CT imaging has specific limitations. Because COVID-19 patients with RT-PCR-confirmed infection can also have normal CT findings, constant vigilance is needed to identify COVID-19 patients who may be asymptomatic with normal chest CT findings and/or even negative initial PR-PCT results [39]. Considering the financial cost and repeated exposure to ionizing radiation involved in CT examination, a more thorough analysis is needed. A dedicated CT scanner room, examination waiting area, and a special pathway for COVID-19-infected patients is essential to avoid cross-infection [40].

Ultrasound Examination

FOUNDATION FOR CLINICAL APPLICATIONS:

Ultrasound is one of the most commonly used imaging modalities in clinical practice, providing systematic and rapid examinations of multiple organs at the bedside without use of radiation. Initially, ultrasound was thought to be incapable of detecting lung lesions. However, since the 1990s, lung ultrasound has been applied in a wide range of clinically critical conditions [41]. Basic signs of lung ultrasound can be described as A-lines, B-lines, subpleural consolidation, and lung sliding sign [42]. For COVID-19-infected cases, pulmonary lesions predominantly appeared in peripheral areas of the lung and subpleural regions of both lungs [30]. This makes it possible for an ultrasound to detect subpleural abnormalities [43]. However, deeply located lung lesions cannot be detected by ultrasound, and it is difficult for ultrasound to be used in the differential diagnosis of pneumonia. Ultrasound is not recommended in the diagnosis of mild cases. It can be used as a supplementary method in pulmonary and cardiac evaluation, especially in critically ill patients who should not be moved and for whom CT examination is impossible [44].

APPLICATIONS OF CRITICAL ULTRASONOGRAPHY:

Some COVID-19-infected patients progress to severe or critical condition [45]. Ultrasonography is particularly important in examining critically ill patients and in determining the direction of treatments, especially hemodynamic therapy [46,47]. It focuses on functional imaging rather than anatomical imaging and its applications can be summarized as follows.

Firstly, an ultrasound examination can be used as an imaging modality in the rapid assessment of illness. A critical consultation ultrasonic examination (CCUE) is recommended in COVID-19-infected patients with symptoms of dyspnea or circulation fluctuation, for prompt analysis of possible complications. An increase in the number of B-lines and the area of the consolidation may suggest progression of the lung disease. Otherwise, changes in the heart size and ventricular wall thickness, segmental wall motion abnormalities, and decreased ventricular contractile function could indicate heart injury [48].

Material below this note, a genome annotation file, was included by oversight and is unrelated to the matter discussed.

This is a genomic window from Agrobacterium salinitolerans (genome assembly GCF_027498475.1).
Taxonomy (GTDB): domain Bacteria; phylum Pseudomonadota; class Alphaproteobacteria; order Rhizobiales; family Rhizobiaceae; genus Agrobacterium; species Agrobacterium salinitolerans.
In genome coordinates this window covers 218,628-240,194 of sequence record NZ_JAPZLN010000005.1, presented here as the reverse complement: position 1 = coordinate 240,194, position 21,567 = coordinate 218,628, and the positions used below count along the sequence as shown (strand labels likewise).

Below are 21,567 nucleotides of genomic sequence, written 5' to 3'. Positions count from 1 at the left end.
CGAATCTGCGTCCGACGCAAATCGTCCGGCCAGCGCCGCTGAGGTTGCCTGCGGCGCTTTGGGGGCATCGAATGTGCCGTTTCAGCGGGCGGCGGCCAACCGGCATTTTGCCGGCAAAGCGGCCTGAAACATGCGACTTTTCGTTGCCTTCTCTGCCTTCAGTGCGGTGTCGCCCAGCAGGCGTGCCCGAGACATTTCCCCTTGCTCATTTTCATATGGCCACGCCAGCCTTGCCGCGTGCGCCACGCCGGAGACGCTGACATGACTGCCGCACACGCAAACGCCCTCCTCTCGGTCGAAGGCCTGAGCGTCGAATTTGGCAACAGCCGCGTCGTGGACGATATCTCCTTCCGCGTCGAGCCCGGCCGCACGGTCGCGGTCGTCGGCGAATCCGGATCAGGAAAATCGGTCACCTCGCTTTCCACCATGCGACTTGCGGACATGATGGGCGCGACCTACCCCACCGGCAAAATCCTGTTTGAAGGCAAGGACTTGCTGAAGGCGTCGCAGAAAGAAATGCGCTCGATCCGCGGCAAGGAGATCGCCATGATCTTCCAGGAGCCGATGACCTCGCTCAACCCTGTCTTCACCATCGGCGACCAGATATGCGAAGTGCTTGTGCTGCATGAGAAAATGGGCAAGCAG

Secondly, respiratory support is essential in severe and critical cases, but the time point to switch from noninvasive ventilation to invasive mechanical ventilation is a major issue among clinicians [49]. Lung ultrasound showing progressive diffuse fusion B-line and the presence of significantly enhanced diaphragm activity can be an indication of severe lung damage. Combined with the oxygenation index, shifting from noninvasive ventilation to invasive mechanical ventilation is likely to occur earlier [50]. After invasive ventilation, ultrasound can help monitor the process of lung recruitment maneuver while preventing lung injuries caused by mechanical ventilation [51]. Weaning is a critical part of mechanical ventilation for COVID-19-infected patients. Systematic ultrasound evaluation of lung, heart, and diaphragm function before and after weaning can help to avoid weaning failure or even re-injury caused by failed extubation, which can reduce the mortality rate and the risk of medical staff infection [52]. When mechanical ventilation cannot improve oxygenation, extracorporeal membrane oxygenation (ECMO) can be a treatment option [53]. Ultrasound enables visual management in the process of ECMO.

Thirdly, echocardiography can be used to assess circulation functions. The most commonly reported complication of COVID-19 critical patients is ARDS, followed by acute heart injury and secondary infection [38]. Elevated troponin levels occur in COVID-19 patients at the early stages of onset, suggesting viral myocardial damage [50], but this needs to be confirmed by additional study, such as monitoring hemodynamic changes. The use of floating catheters and central venous pressure monitoring is limited by the environment of epidemic areas. The 7th Diagnosis & Treatment Scheme published in China has recommended Doppler ultrasound and echocardiography as noninvasive means for the evaluation of hemodynamics [8]. Echocardiography can quickly evaluate hemodynamics and identify whether there are segmental wall motion abnormalities [54], stress-induced cardiomyopathy, or acute right heart dysfunction [55], which could guide treatment.